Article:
• Abstract: Climate change is an immediate, grave, and growing threat to development, making the battle to overcome poverty ever harder and more expensive. International climate finance is vital in the global effort to combat climate change. The lives and livelihoods of poor women and men at increased risk of floods, hunger, droughts, and disease depend on it. But most rich countries are failing in their obligations and commitments to support developing countries to cope with a more hostile climate they did least to cause. They are also increasing the risk of climate change by failing to slash their emissions far or fast enough.
  • Topic: Climate Change, Development, Diplomacy, Poverty, Fragile/Failed State
  • Author: Cecile Untemaehrer
  • Publication Date: 10-2013
  • Content Type: Policy Brief
  • Institution: Oxfam Publishing
  • Abstract: The right of citizens to hold public officials to account is at the heart of democratic governance. When citizen oversight is absent and the power to allocate public resources lies in the hands of a few decision makers, it is all too easy for resources to be diverted from their intended use and abused for private gain. Such corruption denies people the health care, education, and other public services to which they are entitled, and which would otherwise give them the means to work their way out of poverty.
  • Topic: Corruption, Democratization, Development, Education, Health, Poverty, Governance
  • Author: Lucy Dubochet
  • Publication Date: 10-2013
  • Content Type: Policy Brief
  • Institution: Oxfam Publishing
  • Abstract: Women have long played a crucial role in India's agricultural production, and the trend that sees men shifting to non-farm activities further increases their responsibility. The situation of women cultivators is one of tremendous vulnerability: without land titles, they are not recognised as farmers, and thus are not able to access credits and government benefits. This policy brief outlines avenues to address the gap between the reality for many rural women and their entitlements.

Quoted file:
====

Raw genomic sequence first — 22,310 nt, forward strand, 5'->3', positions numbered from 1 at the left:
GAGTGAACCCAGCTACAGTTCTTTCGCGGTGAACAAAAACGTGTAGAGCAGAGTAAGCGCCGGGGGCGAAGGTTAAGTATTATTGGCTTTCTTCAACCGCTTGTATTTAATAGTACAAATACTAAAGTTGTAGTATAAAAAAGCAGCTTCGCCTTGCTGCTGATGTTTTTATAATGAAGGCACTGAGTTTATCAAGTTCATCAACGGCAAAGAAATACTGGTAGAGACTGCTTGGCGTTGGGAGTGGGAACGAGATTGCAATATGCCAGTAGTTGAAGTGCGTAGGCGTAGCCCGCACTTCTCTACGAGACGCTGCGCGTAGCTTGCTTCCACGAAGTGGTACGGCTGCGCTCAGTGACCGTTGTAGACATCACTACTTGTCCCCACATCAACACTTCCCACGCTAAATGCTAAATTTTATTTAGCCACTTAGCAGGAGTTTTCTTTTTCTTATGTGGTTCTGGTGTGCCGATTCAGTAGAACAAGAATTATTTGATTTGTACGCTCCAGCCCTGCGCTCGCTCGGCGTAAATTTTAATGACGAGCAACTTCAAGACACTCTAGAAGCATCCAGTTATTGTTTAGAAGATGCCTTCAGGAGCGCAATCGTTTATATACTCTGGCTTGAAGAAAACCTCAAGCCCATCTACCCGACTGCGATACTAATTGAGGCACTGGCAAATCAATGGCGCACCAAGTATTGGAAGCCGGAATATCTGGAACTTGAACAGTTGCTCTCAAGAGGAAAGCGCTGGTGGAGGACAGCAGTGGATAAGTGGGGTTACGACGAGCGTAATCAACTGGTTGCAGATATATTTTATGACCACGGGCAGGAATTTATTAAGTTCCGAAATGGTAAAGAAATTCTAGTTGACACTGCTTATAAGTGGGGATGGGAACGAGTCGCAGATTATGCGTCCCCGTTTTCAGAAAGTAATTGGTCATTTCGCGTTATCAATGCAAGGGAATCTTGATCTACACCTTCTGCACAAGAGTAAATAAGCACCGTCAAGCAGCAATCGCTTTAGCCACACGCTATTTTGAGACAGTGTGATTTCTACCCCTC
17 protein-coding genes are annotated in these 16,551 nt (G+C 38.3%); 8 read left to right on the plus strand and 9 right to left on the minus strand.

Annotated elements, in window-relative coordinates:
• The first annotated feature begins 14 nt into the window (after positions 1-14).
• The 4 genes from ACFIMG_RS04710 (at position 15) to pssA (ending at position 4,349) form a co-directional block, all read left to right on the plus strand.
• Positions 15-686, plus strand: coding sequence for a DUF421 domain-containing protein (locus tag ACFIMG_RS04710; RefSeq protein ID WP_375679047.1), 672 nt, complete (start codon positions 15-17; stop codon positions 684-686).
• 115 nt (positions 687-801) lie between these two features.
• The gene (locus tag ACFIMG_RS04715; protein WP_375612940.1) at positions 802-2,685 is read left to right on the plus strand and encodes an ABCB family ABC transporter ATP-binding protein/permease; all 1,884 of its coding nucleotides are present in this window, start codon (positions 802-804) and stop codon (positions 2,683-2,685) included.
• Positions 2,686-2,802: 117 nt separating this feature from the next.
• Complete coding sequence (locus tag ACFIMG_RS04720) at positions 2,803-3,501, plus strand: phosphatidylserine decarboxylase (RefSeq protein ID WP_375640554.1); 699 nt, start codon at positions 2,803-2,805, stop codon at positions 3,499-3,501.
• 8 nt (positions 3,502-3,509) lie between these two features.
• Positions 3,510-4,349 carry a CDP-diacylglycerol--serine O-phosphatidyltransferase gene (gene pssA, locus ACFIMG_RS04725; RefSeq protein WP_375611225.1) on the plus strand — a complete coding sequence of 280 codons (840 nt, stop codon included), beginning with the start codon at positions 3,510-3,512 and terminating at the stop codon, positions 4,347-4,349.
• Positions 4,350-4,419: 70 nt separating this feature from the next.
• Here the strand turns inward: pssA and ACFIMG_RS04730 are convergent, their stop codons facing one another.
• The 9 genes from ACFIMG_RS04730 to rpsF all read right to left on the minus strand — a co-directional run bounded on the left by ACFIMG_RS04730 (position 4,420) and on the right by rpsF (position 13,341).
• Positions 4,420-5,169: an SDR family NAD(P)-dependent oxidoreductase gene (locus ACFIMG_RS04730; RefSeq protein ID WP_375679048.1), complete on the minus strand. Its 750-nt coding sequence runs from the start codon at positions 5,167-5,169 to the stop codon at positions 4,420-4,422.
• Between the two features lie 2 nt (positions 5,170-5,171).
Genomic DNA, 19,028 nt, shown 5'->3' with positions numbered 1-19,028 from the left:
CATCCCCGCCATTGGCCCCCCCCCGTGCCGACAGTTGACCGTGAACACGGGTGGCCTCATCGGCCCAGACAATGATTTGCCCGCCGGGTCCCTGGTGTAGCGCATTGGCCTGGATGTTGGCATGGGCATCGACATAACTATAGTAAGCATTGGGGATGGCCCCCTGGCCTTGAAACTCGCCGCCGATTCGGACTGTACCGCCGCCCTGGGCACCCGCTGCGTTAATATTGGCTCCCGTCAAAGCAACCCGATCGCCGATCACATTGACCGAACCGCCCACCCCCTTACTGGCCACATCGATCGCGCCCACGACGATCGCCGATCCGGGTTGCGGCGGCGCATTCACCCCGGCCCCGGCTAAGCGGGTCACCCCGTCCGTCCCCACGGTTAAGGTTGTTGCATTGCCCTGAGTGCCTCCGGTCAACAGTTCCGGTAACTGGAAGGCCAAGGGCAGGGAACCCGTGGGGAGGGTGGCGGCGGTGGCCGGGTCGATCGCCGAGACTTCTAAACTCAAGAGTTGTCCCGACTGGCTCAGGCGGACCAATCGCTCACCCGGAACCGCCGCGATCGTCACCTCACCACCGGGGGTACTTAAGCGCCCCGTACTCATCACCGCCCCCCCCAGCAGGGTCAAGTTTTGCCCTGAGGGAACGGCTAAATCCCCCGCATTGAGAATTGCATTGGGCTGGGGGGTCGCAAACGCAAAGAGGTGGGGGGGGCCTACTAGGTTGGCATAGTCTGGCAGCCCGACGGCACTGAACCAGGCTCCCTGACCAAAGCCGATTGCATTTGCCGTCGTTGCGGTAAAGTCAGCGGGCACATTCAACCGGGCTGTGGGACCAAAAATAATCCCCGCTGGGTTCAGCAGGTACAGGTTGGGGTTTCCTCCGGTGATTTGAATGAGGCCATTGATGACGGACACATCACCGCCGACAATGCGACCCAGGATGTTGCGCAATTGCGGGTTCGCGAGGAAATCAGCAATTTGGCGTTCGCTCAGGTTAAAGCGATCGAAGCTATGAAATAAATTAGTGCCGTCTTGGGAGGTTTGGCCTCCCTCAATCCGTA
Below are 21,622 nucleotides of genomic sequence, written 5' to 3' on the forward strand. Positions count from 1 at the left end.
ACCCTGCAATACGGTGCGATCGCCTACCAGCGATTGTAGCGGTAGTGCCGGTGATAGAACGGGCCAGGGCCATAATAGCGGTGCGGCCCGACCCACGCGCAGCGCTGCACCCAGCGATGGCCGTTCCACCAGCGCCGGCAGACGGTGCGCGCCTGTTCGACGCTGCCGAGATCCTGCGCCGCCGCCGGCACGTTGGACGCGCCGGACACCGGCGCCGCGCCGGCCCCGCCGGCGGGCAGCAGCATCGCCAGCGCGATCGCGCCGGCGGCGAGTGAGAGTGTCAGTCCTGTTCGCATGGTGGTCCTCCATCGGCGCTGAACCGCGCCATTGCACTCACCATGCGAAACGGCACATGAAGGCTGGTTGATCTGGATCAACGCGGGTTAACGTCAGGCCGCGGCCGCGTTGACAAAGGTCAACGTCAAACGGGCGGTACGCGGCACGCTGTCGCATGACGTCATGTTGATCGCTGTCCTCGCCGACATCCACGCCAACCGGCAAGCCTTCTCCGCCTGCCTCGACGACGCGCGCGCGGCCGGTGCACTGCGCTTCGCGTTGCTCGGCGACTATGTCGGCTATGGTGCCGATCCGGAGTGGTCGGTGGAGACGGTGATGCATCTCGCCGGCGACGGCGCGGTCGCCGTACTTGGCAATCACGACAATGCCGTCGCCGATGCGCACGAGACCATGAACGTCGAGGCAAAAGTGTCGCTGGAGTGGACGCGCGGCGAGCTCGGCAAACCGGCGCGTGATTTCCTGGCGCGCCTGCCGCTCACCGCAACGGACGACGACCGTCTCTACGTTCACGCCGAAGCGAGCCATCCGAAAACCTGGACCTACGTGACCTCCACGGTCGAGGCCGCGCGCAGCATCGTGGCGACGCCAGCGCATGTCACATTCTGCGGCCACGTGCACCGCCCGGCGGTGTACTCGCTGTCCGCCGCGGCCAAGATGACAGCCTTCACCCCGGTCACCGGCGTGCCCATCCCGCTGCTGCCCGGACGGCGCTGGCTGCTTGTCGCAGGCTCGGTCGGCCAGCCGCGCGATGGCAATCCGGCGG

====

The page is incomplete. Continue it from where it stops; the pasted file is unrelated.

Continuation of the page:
• Topic: Agriculture, Development, Gender Issues, Human Rights
  • Political Geography: South Asia, India
  • Author: Daniel Gorevan
  • Publication Date: 10-2013
  • Content Type: Policy Brief
  • Institution: Oxfam Publishing
  • Abstract: The world was rightly appalled by the use of chemical weapons in Damascus on 21 August 2013. If the recent diplomatic initiatives by the USA and Russia mean that these weapons are never again used, it would be a great achievement. But it won't be enough.
  • Topic: Foreign Policy, Crime, Human Rights, International Law, Weapons of Mass Destruction
  • Political Geography: Geneva, Russia, Middle East, Arabia, Syria